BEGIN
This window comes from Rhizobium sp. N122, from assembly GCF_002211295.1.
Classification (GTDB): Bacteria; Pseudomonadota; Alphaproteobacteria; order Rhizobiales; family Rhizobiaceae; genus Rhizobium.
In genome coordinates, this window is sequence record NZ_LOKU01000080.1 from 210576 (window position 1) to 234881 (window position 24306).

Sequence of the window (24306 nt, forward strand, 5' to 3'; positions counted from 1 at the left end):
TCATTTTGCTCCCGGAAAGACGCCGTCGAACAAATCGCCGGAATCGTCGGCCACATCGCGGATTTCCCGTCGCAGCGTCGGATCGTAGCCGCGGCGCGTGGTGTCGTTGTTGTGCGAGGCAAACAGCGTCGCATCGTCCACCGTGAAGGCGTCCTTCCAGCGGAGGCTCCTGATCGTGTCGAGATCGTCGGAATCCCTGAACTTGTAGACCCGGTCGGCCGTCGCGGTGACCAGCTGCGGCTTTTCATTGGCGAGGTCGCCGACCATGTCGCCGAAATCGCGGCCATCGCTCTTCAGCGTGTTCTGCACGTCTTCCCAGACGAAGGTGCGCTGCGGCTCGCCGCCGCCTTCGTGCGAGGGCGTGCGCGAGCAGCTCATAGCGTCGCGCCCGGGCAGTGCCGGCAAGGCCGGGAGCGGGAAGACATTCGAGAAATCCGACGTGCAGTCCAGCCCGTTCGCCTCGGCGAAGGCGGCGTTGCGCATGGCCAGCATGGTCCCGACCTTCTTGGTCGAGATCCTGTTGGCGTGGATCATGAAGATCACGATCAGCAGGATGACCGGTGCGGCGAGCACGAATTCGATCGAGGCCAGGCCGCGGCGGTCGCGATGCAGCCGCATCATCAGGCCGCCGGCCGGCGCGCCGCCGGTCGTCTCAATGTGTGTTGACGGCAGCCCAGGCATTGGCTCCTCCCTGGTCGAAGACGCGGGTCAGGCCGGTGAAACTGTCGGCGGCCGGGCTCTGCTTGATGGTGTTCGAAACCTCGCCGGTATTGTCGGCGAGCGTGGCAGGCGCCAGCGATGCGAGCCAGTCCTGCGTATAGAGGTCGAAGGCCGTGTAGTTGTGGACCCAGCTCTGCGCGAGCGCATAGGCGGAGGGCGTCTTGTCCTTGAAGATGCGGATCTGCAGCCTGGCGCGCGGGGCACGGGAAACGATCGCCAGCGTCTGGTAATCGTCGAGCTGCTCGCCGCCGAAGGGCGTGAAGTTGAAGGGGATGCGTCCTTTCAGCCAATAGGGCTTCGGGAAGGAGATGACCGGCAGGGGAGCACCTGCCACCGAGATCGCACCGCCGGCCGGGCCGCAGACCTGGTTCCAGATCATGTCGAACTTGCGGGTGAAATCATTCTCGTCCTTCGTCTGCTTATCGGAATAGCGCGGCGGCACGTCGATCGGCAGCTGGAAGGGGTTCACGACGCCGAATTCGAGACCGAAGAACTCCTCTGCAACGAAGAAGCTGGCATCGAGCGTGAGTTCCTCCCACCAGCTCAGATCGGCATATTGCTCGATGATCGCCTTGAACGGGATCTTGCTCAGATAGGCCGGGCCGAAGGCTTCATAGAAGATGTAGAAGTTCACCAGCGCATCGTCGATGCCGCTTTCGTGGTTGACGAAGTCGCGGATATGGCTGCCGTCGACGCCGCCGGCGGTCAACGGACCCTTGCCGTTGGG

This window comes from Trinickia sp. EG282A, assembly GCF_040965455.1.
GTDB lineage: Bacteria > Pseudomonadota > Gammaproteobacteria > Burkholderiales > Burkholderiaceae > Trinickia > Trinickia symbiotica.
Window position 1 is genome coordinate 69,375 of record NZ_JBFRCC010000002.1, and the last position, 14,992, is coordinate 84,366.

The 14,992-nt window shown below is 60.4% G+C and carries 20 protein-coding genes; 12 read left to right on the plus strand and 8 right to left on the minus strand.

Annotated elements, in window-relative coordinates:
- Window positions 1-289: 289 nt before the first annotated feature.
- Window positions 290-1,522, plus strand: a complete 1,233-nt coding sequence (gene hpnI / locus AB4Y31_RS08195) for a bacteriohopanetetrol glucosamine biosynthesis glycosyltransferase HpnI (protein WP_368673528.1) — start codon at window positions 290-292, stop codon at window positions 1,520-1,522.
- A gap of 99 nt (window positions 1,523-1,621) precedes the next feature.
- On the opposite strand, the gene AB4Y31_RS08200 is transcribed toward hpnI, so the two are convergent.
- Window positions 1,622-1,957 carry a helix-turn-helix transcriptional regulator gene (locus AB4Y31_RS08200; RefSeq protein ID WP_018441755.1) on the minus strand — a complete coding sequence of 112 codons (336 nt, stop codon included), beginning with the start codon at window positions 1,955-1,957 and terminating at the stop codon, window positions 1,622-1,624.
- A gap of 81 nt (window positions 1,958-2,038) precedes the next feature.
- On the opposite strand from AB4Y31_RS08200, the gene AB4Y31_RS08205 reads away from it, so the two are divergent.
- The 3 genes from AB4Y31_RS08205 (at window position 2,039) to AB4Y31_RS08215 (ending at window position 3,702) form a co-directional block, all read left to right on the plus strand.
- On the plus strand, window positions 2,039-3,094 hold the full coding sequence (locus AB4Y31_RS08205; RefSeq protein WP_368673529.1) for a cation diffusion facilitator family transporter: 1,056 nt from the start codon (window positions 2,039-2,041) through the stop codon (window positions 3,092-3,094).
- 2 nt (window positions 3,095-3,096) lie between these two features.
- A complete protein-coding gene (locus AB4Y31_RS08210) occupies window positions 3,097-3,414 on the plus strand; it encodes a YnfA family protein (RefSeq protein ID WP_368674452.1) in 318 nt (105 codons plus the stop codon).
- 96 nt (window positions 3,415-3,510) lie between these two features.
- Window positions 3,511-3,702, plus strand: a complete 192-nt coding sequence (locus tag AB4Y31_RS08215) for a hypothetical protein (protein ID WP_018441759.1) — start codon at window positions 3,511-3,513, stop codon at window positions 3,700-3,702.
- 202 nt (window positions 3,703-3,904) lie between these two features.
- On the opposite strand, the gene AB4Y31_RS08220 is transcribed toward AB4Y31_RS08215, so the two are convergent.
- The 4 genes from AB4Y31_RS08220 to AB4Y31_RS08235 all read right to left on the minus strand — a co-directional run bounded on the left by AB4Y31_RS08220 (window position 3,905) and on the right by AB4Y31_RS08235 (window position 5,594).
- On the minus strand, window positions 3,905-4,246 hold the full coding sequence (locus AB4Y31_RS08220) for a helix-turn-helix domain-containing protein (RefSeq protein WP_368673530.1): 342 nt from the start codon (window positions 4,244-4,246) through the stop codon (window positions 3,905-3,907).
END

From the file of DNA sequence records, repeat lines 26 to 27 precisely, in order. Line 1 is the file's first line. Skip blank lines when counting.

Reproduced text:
- The 4 genes from AB4Y31_RS08220 to AB4Y31_RS08235 all read right to left on the minus strand — a co-directional run bounded on the left by AB4Y31_RS08220 (window position 3,905) and on the right by AB4Y31_RS08235 (window position 5,594).
- On the minus strand, window positions 3,905-4,246 hold the full coding sequence (locus AB4Y31_RS08220) for a helix-turn-helix domain-containing protein (RefSeq protein WP_368673530.1): 342 nt from the start codon (window positions 4,244-4,246) through the stop codon (window positions 3,905-3,907).